Special Issue "Design and Optimization of Fractional Kilowatt or Medium Power Electrical Machines"
Deadline for manuscript submissions: 20 May 2021.
Interests: computational electromagnetics; efficient finite element computations; coupled field computations; design and optimization of electrical machines
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Interests: MEMS; mechatronics; magnetics; field models; finite-element methods; coupled problems; multiobjective optimization; evolutionary computing; metamaterials for 5G systems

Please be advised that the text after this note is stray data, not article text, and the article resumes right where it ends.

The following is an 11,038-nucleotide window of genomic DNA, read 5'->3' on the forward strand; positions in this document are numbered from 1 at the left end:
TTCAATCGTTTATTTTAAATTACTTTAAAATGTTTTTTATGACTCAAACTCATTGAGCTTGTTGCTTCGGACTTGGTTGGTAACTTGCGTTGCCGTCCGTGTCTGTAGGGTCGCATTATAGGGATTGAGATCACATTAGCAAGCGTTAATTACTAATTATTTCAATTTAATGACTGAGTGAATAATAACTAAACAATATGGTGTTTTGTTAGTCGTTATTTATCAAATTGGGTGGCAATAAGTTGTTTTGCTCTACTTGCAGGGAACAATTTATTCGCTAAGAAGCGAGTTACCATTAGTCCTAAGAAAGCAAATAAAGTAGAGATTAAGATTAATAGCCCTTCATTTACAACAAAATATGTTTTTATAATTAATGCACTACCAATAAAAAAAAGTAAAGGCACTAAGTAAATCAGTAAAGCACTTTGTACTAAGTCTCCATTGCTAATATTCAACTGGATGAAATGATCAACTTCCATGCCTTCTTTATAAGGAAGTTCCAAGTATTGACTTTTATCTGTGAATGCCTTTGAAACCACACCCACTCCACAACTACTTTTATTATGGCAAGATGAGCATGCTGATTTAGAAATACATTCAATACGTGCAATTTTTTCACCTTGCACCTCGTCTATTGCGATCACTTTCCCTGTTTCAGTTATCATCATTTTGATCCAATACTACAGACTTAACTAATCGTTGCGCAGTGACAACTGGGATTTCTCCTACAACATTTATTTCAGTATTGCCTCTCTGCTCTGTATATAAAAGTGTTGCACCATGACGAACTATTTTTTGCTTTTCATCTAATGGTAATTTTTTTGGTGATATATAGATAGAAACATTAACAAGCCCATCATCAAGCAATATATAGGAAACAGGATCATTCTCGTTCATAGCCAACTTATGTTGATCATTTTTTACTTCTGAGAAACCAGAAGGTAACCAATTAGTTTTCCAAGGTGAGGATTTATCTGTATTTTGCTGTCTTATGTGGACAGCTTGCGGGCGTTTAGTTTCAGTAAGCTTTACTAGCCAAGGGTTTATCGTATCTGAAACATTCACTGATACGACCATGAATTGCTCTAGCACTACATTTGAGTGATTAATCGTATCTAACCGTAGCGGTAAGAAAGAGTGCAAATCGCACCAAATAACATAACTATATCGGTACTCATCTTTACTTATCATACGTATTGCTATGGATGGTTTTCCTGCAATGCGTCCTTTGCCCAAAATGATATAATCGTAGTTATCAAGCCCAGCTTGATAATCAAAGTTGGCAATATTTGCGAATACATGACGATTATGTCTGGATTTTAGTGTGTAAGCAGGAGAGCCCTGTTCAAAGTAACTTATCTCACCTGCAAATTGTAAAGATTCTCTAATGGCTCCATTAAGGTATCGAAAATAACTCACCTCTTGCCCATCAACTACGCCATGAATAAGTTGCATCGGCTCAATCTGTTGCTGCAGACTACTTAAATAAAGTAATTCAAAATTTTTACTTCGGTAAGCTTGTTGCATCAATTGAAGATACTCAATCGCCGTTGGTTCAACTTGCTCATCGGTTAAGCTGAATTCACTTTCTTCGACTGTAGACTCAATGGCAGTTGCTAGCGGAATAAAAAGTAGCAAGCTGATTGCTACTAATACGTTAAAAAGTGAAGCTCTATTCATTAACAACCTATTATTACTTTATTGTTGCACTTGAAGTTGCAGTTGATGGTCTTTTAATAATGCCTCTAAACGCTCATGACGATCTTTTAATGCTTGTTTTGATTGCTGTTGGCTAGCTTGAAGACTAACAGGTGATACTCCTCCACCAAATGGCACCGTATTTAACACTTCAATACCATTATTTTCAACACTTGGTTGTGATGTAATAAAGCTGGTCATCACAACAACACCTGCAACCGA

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Interests: electrical engineering; electrical power engineering; wind power and power systems; electrical machines
How can the role of electric motors in the contemporary technological era be emphasized? With tangible data since it is estimated that around 43 to 46 percent of the world's electricity is consumed by propulsion systems with electric motors, of fractional kilowatt or medium power (0.75 kW - 375 kW) having the largest share. Induction motors are dominant, while lighting systems are the second-largest consumer of energy.